Forty-two years after its creation, the U.S. Foreign Corrupt Practices Act (FCPA) remains as relevant as ever against bribes and fraudulent deals in international business. And the penalties for FCPA violations can be steep. In March 2019, the top 10 fines ranged from $477 million to just under $2 billion.

Worldwide crackdowns on corruption and business opportunities in developing nations create a new set of challenges for multinational companies and their boards. In this episode, Matt Shelhorse, a partner with PwC’s Forensic Services Practice, discusses FCPA and steps boards can take to protect against FCPA violations and maintain a culture of compliance.

I think that the most important thing is to prepare. Don’t wait for a crisis to happen in this area.

— Matt Shelhorse, Partner, PwC’s Forensic Services Practice

The state of FCPA violations today

In the current FCPA compliance climate, companies face an interesting carrot-and-stick situation.

Similar to today’s environment with the SEC and whistleblowers, the U.S. government has been making it beneficial for companies to voluntarily disclose FCPA violations and cooperate on these issues. If a company finds an FCPA violation on its own and voluntarily reports it, the difference in fines can be significant. In some cases, Shelhorse said, the company may receive a declination where the government decides not to pursue the matter further.

Concurrently, FCPA investigations have been intensifying. Governments worldwide have been working together to share information and prosecute cases like never before, with a focus on individuals as well as companies. “Is there a bad actor, and should they be held accountable? That could be a CEO, a CFO, a board member,” Shelhorse said.

Whether companies are cooperating with law enforcement or reporting FCPA violations proactively, action often starts with the board of directors.

“I’ve worked on my share of investigations, and looking at what the board knew and didn’t know through minutes is one of the first steps we take,” said Shelhorse.

Kerstetter reiterated the importance of board responsibility. “If the government or regulators come in because they discovered something or got a tip, the first place they’re going is those board minutes,” Kerstetter said. “They want to understand that the board and management get this compliance responsibility. If they find that there’s been no attention paid to training, policies, procedures in terms of what’s happening—that’s a very bad place to start.”

If I were a board member and I hadn’t thought about this or wanted to start thinking about it, a couple of threshold questions for me: What is management’s view of corruption risk at the company? Do we have higher risk, do we have moderate risk, how are we managing it?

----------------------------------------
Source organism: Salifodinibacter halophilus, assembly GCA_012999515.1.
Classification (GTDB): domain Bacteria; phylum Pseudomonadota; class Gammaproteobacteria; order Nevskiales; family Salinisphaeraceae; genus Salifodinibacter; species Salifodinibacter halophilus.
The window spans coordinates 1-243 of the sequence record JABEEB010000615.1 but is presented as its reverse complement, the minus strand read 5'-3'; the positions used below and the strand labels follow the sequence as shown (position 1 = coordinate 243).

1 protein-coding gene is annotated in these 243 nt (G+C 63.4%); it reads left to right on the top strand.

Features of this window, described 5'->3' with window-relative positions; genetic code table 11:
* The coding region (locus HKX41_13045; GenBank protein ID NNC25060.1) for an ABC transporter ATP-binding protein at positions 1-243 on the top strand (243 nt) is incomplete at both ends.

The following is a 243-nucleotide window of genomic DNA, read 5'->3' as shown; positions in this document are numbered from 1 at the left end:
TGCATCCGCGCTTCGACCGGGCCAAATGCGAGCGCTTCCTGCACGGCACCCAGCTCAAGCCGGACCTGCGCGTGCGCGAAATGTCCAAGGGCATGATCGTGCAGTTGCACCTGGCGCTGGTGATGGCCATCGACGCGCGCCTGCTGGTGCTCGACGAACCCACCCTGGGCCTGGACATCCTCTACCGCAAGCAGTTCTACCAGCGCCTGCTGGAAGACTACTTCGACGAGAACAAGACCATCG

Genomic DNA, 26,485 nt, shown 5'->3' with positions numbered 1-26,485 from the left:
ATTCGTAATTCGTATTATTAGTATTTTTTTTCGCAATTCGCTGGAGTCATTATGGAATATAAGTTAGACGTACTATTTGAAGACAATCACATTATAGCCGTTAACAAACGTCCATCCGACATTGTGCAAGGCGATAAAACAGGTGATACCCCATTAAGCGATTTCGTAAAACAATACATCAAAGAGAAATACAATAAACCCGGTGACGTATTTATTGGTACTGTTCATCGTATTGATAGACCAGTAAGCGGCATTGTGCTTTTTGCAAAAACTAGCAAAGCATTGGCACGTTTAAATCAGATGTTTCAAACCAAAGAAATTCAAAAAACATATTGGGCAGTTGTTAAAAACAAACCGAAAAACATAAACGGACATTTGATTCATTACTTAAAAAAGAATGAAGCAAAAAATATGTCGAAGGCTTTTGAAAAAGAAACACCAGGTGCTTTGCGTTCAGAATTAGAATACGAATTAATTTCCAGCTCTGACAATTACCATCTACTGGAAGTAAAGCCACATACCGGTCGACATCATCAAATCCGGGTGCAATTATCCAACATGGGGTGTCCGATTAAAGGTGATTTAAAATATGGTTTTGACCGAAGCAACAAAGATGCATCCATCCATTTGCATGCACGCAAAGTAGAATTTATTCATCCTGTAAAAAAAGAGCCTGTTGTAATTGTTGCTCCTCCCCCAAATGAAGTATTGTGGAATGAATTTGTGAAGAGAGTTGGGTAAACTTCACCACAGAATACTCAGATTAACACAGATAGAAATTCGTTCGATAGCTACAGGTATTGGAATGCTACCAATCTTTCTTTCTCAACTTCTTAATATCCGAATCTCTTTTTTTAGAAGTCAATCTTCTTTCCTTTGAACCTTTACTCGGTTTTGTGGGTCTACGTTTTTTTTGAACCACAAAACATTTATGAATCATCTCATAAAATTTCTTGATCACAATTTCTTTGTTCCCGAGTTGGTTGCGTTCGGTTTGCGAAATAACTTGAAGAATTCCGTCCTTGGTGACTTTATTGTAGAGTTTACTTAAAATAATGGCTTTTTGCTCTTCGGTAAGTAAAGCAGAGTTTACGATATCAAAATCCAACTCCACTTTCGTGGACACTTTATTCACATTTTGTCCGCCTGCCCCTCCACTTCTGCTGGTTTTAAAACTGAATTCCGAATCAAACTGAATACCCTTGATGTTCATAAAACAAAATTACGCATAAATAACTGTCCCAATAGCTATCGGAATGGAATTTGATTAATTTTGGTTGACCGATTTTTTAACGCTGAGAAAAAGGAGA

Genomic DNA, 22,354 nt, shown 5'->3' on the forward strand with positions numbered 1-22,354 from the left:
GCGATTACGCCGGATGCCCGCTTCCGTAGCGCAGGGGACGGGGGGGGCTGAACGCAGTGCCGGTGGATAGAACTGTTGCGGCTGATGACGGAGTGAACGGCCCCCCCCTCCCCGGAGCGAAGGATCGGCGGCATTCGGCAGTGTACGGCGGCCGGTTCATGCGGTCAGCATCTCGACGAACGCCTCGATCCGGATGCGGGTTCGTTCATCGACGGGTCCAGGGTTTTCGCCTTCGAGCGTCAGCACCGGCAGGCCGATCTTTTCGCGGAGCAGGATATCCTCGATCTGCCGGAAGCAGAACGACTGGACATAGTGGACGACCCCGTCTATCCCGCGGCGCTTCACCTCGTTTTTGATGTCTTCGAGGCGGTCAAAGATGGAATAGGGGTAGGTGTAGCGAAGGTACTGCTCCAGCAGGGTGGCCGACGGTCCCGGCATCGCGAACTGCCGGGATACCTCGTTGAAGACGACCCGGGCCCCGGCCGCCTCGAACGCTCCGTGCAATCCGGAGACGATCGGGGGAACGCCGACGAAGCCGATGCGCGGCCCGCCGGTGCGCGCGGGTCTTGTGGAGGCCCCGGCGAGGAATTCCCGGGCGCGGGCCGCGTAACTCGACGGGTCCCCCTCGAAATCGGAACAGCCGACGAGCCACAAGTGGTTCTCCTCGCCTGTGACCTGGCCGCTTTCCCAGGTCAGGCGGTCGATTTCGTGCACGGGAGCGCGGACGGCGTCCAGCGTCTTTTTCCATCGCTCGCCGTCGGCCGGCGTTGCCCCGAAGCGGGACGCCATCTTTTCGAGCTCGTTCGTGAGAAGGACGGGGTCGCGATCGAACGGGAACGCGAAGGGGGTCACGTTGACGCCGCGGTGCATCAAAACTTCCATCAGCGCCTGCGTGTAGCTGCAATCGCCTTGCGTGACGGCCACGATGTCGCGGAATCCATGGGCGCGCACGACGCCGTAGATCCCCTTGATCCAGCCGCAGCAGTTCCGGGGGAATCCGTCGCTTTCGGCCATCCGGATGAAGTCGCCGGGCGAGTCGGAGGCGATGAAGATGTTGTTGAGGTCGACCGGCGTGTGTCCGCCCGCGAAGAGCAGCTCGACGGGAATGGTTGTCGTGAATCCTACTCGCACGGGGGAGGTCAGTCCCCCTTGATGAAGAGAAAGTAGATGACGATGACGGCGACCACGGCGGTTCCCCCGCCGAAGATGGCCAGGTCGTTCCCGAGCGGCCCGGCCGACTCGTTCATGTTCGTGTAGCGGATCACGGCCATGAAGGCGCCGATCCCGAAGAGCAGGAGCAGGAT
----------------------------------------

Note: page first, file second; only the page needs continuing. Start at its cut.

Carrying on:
— Matt Shelhorse, Partner, PwC’s Forensic Services Practice

Recommendations for spotting, stopping, and dealing with FCPA violations

What are the keys to an effective anti-bribery and corruption program?

Start at the top. According to Shelhorse, one of the most important things a board can do is to commit to a true culture of compliance and trickle this commitment down through senior management and the rest of the team.

“You can have a compliance program that sits on the shelf and looks good on paper, but if people don’t understand it, they’re not aware of it, and they don’t live it, you’re not going to set the right tone, and that starts with the board,” he said.

Leverage technology. In the middle of today’s digital revolution and evolution, good tools and information are readily available for assessing risk. Make sure your board and management are using these tools and being creative in how they pull the data together and analyze it.

Scrutinize third parties. According to Shelhorse, “One of the real challenges we see in this area is doing business with agents, distributors, entering into JV relationships where you may or may not have complete visibility.”

Establish financial controls. “There’s a tendency for boards to put FCPA into the box of legal or compliance, but from an accountant’s perspective like me, financial controls are very important,” Shelhorse said. He suggested thinking of a transaction where a payment might leave the building improperly. How do you make sure that’s detected, that the right people are looking at it?

“If I’m sitting on a board, I want to make sure that my CFO is part of this conversation. I want to make sure my treasurer is part of this conversation, and I want to think very broadly about these risks,” he said. “If you do that, you’re one step ahead.”

“No one wants to spend the money on compliance people, yet if it makes a difference of half a billion dollars, that’s a very small investment,” said Kerstetter. The trick is to make the best decisions possible on training, personnel, time, and resources to place the company in good stead.

>> Don’t miss Part 1 of this series: Is Your Whistleblower Program Effective?